Simply put, David Lloyd George was too big for any single blog post!
The only British Prime Minister whose native language was not English, David Lloyd George, the irrepressible Welshman, was a phenomenon. Contemporary cartoonist David Low called him, “the best-hated statesman of his time as well as the best loved.” Low continued: “He must have been poison to the old school tie brigade, coming to the House an outsider, bright, energetic, irrepressible, ruthless, mastering with ease the House of Commons procedure, applying all the Celtic tricks in the bag, with a talent for intrigue that only occasionally got away from him.” One observer said that when Lloyd George spoke, “you had to hold onto your seat not to be carried away.” In his book Goodbye to All That, poet Robert Graves wrote: “The power of his rhetoric amazed me. The substance of the speech might be commonplace, idle and false, but I had to fight hard against abandoning myself with the rest of his audience. He sucked power from his listeners and spurted it back at them.”
This startling ability to sway a crowd with his speech seems to have been unsettling to many contemporaries, especially those who were also familiar with his political tactics, his shifts and turns. Lloyd George was famous for his slipperiness in political maneuvers, his loyalty to the common man against “the Dukes,” his unreliability, his sorrow for the men in the trenches of the war that he was directing, his being “a gambler without foresight.”
Coming from a close Welsh Nonconformist family, Lloyd George grew up a strict member of the Disciples of Christ, a part of the Stone-Campbell movement which had started in Ulster, jumped, the Atlantic, and jumped back to the United Kingdom. Its emphasis was on the rejection of creeds and the acceptance of "primitive Christianity." Related no doubt to the behavioral norms of his religious community, this crafty politician was also a famous public teetotaler, and in spite of his quite intimate awareness of the costs of the war, he spent at least some energy during the Great War decrying drink and promoting Temperance. “Drink,” the Liberal cabinet minister said in early 1915, “ is doing us more damage in the war than all the German submarines put together.” Inconsistent in much else, Lloyd George seems to have been consistent toward "the Drink Demon."
But mainly, the wartime Lloyd George was the tough war leader—a real analogue to Clemenceau in many ways—who was willing to do the hard tasks which would enable Britain to survive the war. At about the same time he was comparing Drink to Unlimited Submarine Warfare, Lloyd George declared, “All the engineering works of the country ought to be turned to the production of war material. The population ought to be prepared to suffer all sorts of deprivations and even hardships whilst this process is going on.”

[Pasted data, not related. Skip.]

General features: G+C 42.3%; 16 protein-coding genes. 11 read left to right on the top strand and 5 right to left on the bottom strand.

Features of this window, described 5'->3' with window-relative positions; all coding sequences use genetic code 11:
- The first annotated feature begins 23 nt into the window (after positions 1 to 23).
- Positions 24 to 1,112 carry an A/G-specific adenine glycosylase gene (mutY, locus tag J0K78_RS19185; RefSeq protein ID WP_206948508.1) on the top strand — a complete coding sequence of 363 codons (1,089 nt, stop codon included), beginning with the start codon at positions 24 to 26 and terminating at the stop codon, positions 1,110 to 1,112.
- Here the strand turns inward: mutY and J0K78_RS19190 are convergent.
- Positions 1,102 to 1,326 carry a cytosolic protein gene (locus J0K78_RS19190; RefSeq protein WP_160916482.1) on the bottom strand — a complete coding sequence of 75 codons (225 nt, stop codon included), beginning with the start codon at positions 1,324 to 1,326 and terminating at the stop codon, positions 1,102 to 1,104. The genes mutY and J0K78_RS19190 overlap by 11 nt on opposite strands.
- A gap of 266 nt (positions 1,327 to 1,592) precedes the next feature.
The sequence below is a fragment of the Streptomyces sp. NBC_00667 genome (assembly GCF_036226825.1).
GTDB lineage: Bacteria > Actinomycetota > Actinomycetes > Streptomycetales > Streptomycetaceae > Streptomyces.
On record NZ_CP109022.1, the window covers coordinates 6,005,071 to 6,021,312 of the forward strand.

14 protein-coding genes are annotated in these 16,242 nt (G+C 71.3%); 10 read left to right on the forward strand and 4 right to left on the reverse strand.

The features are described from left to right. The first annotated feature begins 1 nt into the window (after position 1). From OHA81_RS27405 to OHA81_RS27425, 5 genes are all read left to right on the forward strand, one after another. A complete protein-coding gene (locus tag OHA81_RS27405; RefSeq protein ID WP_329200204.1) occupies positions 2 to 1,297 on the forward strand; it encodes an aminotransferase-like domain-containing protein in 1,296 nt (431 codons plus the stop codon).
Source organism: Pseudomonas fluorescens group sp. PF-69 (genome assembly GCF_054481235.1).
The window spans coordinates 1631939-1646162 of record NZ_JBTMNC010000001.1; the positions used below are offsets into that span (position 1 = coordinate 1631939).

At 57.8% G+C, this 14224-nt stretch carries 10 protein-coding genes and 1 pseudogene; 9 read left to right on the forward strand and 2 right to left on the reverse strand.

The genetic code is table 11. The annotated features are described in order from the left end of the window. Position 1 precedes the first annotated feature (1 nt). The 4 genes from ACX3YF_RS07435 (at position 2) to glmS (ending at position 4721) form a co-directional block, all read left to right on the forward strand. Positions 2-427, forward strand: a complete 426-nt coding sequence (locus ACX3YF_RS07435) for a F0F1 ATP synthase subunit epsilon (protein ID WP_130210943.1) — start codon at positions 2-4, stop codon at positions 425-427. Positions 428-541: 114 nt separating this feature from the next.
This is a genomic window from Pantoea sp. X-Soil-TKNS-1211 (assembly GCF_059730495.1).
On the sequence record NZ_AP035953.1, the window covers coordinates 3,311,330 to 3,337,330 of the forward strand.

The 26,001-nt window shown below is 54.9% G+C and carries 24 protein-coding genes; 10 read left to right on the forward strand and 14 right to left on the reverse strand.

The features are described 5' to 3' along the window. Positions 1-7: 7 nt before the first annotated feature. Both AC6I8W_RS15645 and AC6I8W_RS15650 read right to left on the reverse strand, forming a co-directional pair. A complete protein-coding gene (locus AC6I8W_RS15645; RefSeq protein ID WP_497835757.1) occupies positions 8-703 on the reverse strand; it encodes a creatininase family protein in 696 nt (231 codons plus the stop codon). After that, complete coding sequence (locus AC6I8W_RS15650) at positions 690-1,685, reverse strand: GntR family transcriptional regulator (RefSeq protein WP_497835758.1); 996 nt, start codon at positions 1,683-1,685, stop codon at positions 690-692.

When the war ended, he was, as usual, brilliant: “At eleven o’clock this morning came to an end the cruelest and most terrible War that has ever scourged mankind. I hope we may say that thus, this fateful morning, came to an end all wars.” In private, his public optimism was missing: "This war, like the next war, is a war to end war." One way or the other, his immediate concern from the Armistice on was the election looming on December 14, 1918. This would be the first election in which women were allowed to vote (and not all of them—only those age 30 and older). It would also be a “khaki election,” since the demobilized (demobbed) soldiers would already be returning to vote. The continuance of the heroism was a necessary and ubiquitous theme: “What is our task? To make Britain a fit country for heroes to live in."
One aspect of a Britain fit for heroes, and perhaps the salient thrust of his campaign, was that the Germans would pay. Paying for damage in France and Belgium of course The “hang the Kaiser” spirit was running high, and Lloyd George manipulated it. The result was a victory for the coalition that included Lloyd George’s Liberals: unlike Britain a generation later, the Britain of 1918 did not jettison its war leader as victory materialized. But of course, the victory brought with it the expectation the Lloyd George, having delivered victory in war, would deliver the German payments for the war in its wake. The crafty statesman might dodge and weave, but he couldn't shake himself loose from this constraint.
We have seen something of Woodrow Wilson’s preparations for the Peace. What might we say about those of David Lloyd George? “Diplomats,” he quipped during the weeks before the Conference, “were invented simply to waste time.” Speaking before the Conference plenary in January, the Prime Minister said, “The finest eloquence is that which gets things done; the worst is that which delays them.” His attitude, similar to that of le Tigre, was to move things along. (One gets the feeling that both Clemenceau and Lloyd George were exasperated with Wilson much of the time. Of course, they were exasperated with each other too.)
So how did he do this? I have said that David Lloyd George was too big for one post. So tune in later for Lloyd George Part II.